I just could not bear the thought, or even the idea, or doing the sleeves that are shown to go with the pattern.  Ugh!  I knew I didn’t want a sleeveless option, either.  My dress seemed to me to need an added interest…sleeves which would perk up the design by being different but without getting distracting from the simplicity of a tunic dress.  Thus, it occurred to me to use yet another new technique on my dress – petal sleeves.  I have been wanting to do this type of sleeve on an outfit of mine for quite awhile (since 2011).  All this time I had bookmarked a web page which gives an excellent tutorial on how to adapt your favorite classic cap sleeve pattern piece into a re-drafted petal sleeve.  The step by step petal sleeve tutorial can be found by clicking here (@ My Sparkle blog) and it is full of pictures, very clear, and quite easy.  I used the basic cap sleeve pattern piece from a past made project of mine, a McCall’s 6433 “Red Flame” knit sweater dress. I had already fixed this sleeve piece so it would fit my larger upper arm, so I traced it out onto some leftover paper from a torn trash bag, then got to work adapting it into a petal sleeve pattern cut out of wax paper (since I could see through it) and marked with a sharpie pen!  I was just trying to be smartly economical with whatever was on hand.100_2929     The petal sleeves are everything I hoped they would be, both for the balance of my dress’ image and for a wonderfully comfy fit.  The two overlapping sleeve pieces allow for full freedom of movement, which I can always use because of my thick upper arms.  However, at the same time, someone with thin arms would also love petal sleeves as well because of the way they fold over (like a flower) to fit you so beautifully when not opened up by movement of the arm.  Petal sleeves were on the dresses of my bridesmaids in our wedding, and I thought they were so pretty then…but now I’ve made my own!  Strips of the faux leather were cut out, folded over and added to the edges of my dress’ petal sleeves to highlight the crossover pieces and finish off the hem edges nicely.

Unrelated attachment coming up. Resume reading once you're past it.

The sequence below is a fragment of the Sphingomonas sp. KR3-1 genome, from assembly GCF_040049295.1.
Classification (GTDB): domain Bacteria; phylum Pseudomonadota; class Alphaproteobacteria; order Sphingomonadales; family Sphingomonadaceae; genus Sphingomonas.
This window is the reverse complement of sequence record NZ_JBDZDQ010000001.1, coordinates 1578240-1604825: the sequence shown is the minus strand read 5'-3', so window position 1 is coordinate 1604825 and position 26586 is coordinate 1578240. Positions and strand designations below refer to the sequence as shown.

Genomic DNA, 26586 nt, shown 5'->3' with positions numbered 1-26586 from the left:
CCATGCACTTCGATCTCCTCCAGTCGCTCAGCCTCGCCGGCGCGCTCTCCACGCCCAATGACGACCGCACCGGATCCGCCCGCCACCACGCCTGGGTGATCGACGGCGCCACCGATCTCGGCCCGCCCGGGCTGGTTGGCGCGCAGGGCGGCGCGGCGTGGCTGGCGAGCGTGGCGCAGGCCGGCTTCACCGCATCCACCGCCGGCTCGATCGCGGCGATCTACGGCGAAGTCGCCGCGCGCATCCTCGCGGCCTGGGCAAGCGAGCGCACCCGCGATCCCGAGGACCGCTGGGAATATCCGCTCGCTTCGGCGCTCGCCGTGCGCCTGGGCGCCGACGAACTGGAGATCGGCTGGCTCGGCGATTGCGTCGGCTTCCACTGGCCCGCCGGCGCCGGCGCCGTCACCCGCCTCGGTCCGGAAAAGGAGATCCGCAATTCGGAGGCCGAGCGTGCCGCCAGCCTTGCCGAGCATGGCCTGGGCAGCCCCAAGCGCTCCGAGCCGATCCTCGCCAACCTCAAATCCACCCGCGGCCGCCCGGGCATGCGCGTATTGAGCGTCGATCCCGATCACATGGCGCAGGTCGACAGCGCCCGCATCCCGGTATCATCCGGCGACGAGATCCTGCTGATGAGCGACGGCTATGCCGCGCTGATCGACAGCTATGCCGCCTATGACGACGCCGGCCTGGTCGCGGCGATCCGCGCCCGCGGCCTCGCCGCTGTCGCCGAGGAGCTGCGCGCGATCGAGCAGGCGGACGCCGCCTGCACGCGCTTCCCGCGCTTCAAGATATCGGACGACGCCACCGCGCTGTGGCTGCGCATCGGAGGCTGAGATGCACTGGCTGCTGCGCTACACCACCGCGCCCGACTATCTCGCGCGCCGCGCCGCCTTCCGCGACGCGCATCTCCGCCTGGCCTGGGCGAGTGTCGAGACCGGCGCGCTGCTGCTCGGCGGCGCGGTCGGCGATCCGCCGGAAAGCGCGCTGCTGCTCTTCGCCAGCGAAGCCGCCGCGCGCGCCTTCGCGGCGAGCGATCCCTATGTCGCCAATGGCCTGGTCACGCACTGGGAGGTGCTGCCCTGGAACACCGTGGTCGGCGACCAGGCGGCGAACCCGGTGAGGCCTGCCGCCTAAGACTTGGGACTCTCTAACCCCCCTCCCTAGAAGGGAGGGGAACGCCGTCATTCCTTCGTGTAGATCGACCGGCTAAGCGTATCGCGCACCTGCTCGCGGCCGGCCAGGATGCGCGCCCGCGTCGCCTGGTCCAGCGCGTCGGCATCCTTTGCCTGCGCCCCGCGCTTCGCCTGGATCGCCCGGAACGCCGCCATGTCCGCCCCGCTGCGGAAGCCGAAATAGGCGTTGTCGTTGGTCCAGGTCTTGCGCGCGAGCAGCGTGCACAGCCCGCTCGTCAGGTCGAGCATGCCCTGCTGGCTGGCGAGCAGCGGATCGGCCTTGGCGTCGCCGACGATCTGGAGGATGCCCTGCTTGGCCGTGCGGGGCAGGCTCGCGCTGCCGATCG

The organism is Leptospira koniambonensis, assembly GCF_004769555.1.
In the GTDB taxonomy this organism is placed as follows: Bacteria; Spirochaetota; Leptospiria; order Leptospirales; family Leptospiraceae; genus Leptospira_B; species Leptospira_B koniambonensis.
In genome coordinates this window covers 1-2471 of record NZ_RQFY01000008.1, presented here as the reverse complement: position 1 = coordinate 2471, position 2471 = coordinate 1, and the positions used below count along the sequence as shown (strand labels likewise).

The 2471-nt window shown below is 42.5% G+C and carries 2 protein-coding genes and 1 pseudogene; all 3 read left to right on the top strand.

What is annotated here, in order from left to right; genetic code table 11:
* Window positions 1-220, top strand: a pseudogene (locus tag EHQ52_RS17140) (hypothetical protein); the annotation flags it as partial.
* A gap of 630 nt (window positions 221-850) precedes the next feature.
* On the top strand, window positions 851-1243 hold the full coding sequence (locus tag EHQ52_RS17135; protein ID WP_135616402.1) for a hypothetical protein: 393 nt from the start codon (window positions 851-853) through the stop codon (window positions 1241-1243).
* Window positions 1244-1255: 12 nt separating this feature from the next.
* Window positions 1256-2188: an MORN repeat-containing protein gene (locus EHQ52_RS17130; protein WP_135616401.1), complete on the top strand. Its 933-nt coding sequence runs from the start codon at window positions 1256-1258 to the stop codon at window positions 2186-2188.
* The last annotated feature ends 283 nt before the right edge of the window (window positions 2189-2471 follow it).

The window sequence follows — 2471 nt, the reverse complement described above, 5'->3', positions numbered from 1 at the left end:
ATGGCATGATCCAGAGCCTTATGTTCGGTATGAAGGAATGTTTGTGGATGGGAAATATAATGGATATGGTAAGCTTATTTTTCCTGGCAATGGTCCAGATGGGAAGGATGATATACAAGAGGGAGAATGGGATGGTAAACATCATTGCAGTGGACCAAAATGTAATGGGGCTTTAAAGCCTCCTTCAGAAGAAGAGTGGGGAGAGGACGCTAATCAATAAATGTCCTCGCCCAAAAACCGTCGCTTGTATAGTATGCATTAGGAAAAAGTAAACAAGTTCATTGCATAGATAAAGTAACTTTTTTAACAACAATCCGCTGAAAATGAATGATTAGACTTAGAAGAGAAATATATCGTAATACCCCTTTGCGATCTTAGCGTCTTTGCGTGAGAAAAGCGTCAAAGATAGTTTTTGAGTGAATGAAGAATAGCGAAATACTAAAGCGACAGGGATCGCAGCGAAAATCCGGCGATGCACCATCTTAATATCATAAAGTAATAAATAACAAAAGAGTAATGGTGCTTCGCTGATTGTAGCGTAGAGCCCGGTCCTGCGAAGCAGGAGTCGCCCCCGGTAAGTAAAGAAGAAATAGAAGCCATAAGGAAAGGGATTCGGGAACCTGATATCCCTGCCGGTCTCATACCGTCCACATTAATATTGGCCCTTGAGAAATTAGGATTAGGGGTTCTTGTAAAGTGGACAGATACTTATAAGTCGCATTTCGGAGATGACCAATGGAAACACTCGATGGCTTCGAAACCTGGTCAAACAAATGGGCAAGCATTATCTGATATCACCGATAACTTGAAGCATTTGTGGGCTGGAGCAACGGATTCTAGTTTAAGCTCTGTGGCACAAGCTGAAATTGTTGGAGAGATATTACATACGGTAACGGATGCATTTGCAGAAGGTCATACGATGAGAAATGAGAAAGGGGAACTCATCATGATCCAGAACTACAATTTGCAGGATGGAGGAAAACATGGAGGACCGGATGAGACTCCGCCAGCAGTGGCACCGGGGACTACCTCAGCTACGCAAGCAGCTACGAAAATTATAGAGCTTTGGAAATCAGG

Faux leather on the sleeve edges gives a great finishing contrast to my dress in more ways than one.  Leather is seen as something tough and masculine and durable, thus to use it to bring out the beauty of a sleeve, made out of the sewing world’s most delicate and feminine fabrics (chiffon), named after the most fleeting beauty of a flower (its petals), provides an amazing and curious irony about my dress that I find very appealing.  Maybe the reason why I love this contrast of fabric, image, and ideal has to do with me: deep down there is a small wild part of me that enjoys an equally small part of the punk music listening/motorcycle babe/modern feminism crowd.  As an example, it’s a shame you really can’t see in our pictures the fishnet stockings I wore on my legs and my chain jewelry worn to match my dress in the above photos.  I did try to “dress up” my dress in a toned down, classy way, as you can see in our other picture here (at right) showing me100_1314 sporting pearls at my neck with a suede belt and strappy flat shoes.  There is more than one way to wear this dress, but the hip and funky way, like what Kazz sports, is definitely my favorite with this leather and chiffon project.

Inspiration comes in all shapes, colors, places, and media.  Kazz Pell’s blog and her participation in Sew Weekly showcased her talent and let others, like myself, look and read with a hope for catching a bit of that inventive spark.  Let something inspire you and make it your own – be it an old family photo, a painting or even a song.  The world needs creative people like us!